Think you know music? Check out Seth Rudetsky. He KNOWS music & his song deconstructions are a riot.

Video: Seth Rudetsky deconstructs Melba Moore's I Got Love

In the autumn of 1970, I showered, brushed my teeth and hair, and put on just a smidge of bronzer to deepen my rapidly fading summer tan. Dressed up in my toniest suit, I walked across the hall and rang Joe Manganello’s doorbell. We walked to West End Avenue, hailed a cab, and headed to the Shuberts‘ Winter Garden Theatre to see Melba Moore in Purlie.

Purlie was one hot ticket. Cleavon Little as Purlie and Melba Moore as Lutiebelle—with C. David Colson, Sherman Hemsley, Linda Hopkins, Novella Nelson and Helen Martin—were taking Broadway by storm. Moore’s brilliant rendition of I Got Love received a standing ovation performance after performance after performance.

The show is one of my all-time favorite musicals. The Broadway cast recording—with a bit of gospel, a bit of belting, and more than a bit of love and humor—is outstanding in every way.

Over the past 48 years, I’ve surely listened to the recording more than a hundred times. Yet, until I saw Seth Rudetsky deconstruct I’ve Got Love, I had no idea of just why Moore’s performance was so ear-catching, so very special. Watch Seth in this video and you’ll never again question if education can be entertaining.

As a side note, Sherman Hemsley and I became friends several years after he’d left Purlie and I’d left New York.

By Stephen Brockelman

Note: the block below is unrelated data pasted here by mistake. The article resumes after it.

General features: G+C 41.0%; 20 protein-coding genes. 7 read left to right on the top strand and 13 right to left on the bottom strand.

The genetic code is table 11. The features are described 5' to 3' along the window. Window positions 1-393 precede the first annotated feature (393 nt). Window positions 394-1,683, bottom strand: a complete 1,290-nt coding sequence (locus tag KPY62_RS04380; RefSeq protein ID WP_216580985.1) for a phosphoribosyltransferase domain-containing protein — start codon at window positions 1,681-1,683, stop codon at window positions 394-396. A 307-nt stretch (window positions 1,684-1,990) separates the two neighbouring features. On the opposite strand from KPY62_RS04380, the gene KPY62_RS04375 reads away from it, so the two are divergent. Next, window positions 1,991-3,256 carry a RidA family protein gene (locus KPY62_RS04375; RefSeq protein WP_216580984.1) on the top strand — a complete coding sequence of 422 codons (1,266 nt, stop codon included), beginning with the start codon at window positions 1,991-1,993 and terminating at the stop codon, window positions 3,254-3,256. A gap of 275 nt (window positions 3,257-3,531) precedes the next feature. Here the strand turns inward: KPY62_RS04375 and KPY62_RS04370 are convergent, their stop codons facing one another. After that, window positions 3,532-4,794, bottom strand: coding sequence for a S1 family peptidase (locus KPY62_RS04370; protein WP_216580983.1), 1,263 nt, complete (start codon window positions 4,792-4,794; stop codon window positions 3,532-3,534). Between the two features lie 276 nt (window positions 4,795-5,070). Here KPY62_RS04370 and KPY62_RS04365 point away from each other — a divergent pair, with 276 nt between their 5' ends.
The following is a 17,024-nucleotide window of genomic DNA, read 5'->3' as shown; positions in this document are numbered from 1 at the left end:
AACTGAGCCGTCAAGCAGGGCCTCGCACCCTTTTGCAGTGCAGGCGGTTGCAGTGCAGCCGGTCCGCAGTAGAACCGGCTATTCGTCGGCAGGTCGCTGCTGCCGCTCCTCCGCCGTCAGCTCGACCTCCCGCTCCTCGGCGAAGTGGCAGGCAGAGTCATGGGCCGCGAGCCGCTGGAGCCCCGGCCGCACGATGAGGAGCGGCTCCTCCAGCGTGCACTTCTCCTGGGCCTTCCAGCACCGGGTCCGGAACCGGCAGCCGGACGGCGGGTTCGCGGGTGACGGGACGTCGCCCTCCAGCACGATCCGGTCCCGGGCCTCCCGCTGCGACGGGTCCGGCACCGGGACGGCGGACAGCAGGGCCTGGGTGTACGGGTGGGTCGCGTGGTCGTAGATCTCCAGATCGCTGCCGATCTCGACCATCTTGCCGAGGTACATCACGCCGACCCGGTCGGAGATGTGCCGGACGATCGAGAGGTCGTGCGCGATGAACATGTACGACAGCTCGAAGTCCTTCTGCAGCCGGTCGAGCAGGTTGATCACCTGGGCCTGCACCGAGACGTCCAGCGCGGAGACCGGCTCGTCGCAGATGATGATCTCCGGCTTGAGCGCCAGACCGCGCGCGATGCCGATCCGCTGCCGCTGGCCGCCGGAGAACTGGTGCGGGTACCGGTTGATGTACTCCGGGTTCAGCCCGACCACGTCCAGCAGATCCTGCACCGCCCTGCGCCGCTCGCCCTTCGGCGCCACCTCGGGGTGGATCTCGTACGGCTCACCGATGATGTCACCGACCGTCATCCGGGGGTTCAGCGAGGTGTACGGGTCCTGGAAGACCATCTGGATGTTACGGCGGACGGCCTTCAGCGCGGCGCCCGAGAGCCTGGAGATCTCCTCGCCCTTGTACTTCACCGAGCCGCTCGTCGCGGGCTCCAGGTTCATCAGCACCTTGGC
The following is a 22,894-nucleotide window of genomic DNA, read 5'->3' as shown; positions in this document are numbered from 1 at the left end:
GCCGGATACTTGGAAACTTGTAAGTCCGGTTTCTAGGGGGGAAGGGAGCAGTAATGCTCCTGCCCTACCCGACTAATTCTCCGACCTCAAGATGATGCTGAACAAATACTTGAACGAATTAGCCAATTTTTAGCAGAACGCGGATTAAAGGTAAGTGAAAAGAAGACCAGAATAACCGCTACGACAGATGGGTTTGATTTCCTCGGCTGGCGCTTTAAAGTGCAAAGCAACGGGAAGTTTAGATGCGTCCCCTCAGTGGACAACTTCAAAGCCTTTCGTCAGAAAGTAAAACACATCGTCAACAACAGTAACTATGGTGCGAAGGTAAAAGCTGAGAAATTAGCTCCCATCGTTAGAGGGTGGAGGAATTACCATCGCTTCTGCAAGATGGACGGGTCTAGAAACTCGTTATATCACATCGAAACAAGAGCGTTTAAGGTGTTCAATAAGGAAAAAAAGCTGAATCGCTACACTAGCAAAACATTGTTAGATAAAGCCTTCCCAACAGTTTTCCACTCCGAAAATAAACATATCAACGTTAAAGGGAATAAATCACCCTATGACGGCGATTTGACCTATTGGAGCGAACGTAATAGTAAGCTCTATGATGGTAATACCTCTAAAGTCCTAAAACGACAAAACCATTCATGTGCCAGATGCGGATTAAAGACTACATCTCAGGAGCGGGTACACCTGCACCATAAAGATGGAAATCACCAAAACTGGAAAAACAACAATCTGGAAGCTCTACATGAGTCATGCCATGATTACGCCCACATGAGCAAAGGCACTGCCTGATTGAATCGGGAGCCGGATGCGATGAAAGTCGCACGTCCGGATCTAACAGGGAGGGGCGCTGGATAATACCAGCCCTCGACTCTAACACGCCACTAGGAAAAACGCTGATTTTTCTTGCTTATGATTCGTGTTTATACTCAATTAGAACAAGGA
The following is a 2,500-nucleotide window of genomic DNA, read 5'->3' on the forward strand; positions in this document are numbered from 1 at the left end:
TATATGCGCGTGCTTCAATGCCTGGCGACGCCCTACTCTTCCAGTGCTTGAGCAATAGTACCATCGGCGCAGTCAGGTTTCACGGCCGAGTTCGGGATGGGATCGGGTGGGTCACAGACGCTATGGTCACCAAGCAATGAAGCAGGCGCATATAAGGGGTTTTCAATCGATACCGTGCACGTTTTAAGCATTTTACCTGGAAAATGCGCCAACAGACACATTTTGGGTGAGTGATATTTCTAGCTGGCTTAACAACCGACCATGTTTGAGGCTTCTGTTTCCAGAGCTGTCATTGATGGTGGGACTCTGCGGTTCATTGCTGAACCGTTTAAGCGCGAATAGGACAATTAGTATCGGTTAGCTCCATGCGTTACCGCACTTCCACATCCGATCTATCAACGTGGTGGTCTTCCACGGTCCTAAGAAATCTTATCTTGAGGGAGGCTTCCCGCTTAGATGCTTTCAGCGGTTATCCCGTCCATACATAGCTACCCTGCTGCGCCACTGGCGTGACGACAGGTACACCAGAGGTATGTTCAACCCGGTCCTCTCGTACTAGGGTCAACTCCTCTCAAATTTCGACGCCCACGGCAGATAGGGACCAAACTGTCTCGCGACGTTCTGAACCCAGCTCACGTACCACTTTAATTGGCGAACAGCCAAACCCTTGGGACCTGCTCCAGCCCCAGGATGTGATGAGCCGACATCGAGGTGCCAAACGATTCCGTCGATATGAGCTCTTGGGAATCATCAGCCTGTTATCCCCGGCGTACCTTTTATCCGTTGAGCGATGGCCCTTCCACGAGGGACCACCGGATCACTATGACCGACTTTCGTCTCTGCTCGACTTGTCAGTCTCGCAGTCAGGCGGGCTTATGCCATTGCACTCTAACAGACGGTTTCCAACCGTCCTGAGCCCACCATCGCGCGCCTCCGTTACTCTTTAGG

As a Sr. Writer at T. Rowe Price, I work with a group of the best copywriters around. We belong to the broader creative team within Enterprise Creative, a part of Corporate Marketing Services. _____________________________________________ A long and winding road: My path to T. Rowe Price was more twisted than Fidelity’s green line. With scholarship in hand, I left Kansas at 18 to study theatre in New York. When my soap opera paychecks stopped coming from CBS and started coming from the show’s sponsor, Proctor & Gamble, I discovered the power of advertising and switched careers. Over the years I’ve owned an ad agency in San Francisco; worked for Norman Lear on All in the Family, Good Times, Sanford and Son, and the rest of his hit shows; and as a member of Directors Guild of America, I directed Desi Arnaz in his last television appearance— we remained friends until his death. In 1988 I began freelancing full time didn’t look back. In January 2012 my rep at Boss Group called and said, “I know you don’t want to commute and writing for the financial industry isn’t high on your wish list, but I have a gig with T. Rowe Price in Owings Mills…” I was a contractor for eight months, drank the corporate Kool-Aid, became a TRP associate that August, and today I find myself smiling more often than not.

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